The Kamchatka Peninsula in the far east end of Russia is a geologic wonder. It’s covered with both snow and a chain of volcanoes, making it a difficult place for people to settle. Amid the volcanoes is a small gorge discovered only in 1975 that is known as the Valley of Death. There are no people there, and the valley acts as a trap: animals go in, but they don’t come out.
When the snow melts, various critters, from hares to birds, appear in search of food and water. Many die soon thereafter. Predatory scavengers such as wolverines spot an easy dinner; they slink or swoop into the valley—only to die themselves. From lynxes to foxes, eagles to bears, this 1.2-mile-long trough has claimed innumerable victims.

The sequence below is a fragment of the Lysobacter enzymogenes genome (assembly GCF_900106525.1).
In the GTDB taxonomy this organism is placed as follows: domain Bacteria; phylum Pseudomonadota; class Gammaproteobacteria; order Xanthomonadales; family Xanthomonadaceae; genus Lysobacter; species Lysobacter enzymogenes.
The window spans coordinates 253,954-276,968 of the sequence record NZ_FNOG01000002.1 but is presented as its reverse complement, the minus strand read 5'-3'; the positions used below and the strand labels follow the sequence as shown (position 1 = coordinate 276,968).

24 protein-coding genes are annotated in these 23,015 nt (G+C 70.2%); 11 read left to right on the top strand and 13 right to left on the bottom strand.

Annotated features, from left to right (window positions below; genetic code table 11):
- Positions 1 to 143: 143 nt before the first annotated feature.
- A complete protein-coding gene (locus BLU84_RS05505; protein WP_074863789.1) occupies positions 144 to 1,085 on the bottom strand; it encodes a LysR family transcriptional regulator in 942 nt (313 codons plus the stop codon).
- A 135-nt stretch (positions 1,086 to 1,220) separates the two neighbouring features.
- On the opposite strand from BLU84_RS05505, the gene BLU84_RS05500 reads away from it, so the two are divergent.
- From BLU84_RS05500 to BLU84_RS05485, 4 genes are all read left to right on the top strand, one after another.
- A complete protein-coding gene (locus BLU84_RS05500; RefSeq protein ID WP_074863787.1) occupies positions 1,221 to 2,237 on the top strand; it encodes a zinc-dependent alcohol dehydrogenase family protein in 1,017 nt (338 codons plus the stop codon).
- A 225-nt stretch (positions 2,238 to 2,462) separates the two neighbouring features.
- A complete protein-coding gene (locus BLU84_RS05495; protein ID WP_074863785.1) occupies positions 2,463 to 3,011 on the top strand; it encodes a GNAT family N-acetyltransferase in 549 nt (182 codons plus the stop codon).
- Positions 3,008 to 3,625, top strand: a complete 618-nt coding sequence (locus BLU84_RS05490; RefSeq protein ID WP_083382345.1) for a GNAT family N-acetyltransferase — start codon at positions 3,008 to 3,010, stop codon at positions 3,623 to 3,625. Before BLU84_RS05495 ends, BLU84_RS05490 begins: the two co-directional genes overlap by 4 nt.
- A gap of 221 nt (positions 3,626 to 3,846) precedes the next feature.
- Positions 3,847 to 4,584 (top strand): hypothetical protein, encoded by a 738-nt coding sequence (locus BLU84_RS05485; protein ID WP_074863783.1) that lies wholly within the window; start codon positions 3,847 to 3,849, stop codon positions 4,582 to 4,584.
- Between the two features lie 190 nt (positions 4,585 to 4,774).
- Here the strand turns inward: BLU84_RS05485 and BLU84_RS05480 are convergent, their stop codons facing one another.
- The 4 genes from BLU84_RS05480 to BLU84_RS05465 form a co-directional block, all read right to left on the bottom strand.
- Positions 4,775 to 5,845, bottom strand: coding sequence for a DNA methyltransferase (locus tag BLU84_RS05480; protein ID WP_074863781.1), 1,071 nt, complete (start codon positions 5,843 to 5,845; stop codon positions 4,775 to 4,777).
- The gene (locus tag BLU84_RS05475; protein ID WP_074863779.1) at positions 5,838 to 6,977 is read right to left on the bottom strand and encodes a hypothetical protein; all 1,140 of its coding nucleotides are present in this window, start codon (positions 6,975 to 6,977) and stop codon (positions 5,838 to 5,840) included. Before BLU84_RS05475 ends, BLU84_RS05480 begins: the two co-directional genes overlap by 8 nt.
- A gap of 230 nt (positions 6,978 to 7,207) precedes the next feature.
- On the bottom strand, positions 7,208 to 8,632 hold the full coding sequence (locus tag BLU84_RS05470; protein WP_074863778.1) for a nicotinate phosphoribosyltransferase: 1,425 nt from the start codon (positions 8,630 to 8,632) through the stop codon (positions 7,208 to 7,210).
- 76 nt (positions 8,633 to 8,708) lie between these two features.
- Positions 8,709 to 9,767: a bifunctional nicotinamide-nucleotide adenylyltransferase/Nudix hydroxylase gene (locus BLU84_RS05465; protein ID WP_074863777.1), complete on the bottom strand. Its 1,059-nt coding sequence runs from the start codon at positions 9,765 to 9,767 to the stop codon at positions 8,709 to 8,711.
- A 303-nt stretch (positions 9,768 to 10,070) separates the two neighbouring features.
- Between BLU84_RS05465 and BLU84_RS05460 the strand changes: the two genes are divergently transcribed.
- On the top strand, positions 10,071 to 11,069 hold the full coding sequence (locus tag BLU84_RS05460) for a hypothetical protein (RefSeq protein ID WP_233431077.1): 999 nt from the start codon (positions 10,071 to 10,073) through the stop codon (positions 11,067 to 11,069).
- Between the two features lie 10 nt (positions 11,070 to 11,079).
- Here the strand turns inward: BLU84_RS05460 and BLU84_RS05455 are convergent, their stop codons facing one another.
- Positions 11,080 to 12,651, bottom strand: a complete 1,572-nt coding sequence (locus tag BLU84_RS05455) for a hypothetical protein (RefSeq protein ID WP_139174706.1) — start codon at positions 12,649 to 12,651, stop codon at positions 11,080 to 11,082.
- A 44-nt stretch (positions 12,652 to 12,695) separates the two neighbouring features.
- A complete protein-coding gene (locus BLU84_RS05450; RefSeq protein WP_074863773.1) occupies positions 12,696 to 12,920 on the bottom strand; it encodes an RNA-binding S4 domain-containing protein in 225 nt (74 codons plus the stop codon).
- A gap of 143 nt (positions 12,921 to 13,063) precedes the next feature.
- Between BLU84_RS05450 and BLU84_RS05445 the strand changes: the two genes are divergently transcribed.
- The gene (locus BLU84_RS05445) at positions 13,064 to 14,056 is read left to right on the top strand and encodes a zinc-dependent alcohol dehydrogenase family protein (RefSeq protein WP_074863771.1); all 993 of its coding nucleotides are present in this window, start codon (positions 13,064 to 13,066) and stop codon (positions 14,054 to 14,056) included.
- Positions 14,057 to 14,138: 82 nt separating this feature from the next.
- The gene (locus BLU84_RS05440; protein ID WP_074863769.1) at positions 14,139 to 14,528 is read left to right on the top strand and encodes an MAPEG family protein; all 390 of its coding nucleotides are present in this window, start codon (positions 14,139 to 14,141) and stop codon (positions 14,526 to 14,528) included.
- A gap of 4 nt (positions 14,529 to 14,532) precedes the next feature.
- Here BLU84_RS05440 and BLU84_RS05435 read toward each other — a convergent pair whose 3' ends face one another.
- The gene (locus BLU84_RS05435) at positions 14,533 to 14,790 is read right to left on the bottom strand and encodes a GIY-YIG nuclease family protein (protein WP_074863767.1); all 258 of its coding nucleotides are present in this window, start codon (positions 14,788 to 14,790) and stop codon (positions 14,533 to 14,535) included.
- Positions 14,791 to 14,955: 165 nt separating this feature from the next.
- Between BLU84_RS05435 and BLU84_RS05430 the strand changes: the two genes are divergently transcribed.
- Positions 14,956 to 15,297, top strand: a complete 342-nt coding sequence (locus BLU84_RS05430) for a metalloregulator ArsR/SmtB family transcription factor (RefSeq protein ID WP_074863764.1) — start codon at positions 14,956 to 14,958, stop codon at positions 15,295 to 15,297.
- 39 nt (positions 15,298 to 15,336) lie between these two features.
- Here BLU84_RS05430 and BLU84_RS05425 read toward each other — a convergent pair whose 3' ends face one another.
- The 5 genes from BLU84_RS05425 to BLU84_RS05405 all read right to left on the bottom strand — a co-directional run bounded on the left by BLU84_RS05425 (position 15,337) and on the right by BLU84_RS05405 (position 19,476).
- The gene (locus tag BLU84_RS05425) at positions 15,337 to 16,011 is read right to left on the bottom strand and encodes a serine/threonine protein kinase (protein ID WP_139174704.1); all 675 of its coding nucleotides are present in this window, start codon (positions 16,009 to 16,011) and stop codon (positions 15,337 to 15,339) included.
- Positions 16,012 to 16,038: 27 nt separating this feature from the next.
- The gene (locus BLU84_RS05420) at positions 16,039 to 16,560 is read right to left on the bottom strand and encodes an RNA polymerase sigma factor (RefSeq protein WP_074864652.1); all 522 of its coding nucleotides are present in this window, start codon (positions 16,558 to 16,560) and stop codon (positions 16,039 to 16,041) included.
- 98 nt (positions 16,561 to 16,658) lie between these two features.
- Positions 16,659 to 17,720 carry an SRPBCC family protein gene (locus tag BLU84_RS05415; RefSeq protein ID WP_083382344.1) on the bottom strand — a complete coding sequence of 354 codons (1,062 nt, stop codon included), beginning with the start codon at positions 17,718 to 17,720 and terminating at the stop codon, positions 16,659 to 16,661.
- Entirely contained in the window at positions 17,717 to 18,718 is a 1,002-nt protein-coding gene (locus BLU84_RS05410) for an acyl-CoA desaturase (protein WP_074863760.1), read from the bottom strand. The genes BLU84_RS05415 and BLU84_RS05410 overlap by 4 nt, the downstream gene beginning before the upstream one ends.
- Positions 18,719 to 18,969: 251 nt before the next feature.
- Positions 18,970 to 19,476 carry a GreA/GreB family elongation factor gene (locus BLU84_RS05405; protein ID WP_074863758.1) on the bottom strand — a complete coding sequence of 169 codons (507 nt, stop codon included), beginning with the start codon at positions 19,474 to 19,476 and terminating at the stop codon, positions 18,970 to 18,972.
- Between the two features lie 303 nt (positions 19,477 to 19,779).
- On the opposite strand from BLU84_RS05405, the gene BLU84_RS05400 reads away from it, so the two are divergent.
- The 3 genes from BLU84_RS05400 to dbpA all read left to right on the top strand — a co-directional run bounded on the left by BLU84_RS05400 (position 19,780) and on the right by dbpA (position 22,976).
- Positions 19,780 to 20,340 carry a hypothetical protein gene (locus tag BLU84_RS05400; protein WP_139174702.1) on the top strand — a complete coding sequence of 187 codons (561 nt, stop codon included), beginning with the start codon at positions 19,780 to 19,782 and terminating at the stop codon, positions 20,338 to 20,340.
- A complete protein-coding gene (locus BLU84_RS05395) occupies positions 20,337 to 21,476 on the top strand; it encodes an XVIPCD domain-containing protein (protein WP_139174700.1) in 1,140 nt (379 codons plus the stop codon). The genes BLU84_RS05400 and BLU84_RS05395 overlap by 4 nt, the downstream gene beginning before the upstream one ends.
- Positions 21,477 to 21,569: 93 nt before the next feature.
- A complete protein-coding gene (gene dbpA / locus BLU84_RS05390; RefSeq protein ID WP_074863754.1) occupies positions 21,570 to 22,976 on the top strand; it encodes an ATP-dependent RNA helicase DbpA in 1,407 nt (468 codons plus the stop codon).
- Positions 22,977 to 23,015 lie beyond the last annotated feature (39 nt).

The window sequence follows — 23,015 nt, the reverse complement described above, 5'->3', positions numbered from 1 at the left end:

But the killer here is a phantom. The dead, whose corpses are naturally refrigerated and preserved, show no traces of external injuries or diseases that would be responsible for their expirations.
Scientists have studied the region in the years since, and have almost pinpointed the reason for the animal deaths. They can’t stay there long, however, or they might join the animal carcasses. Read about the cursed geography of the Valley of Death at Atlas Obscura. -via Strange Company
(Image credit: ISS Expedition 25 crew)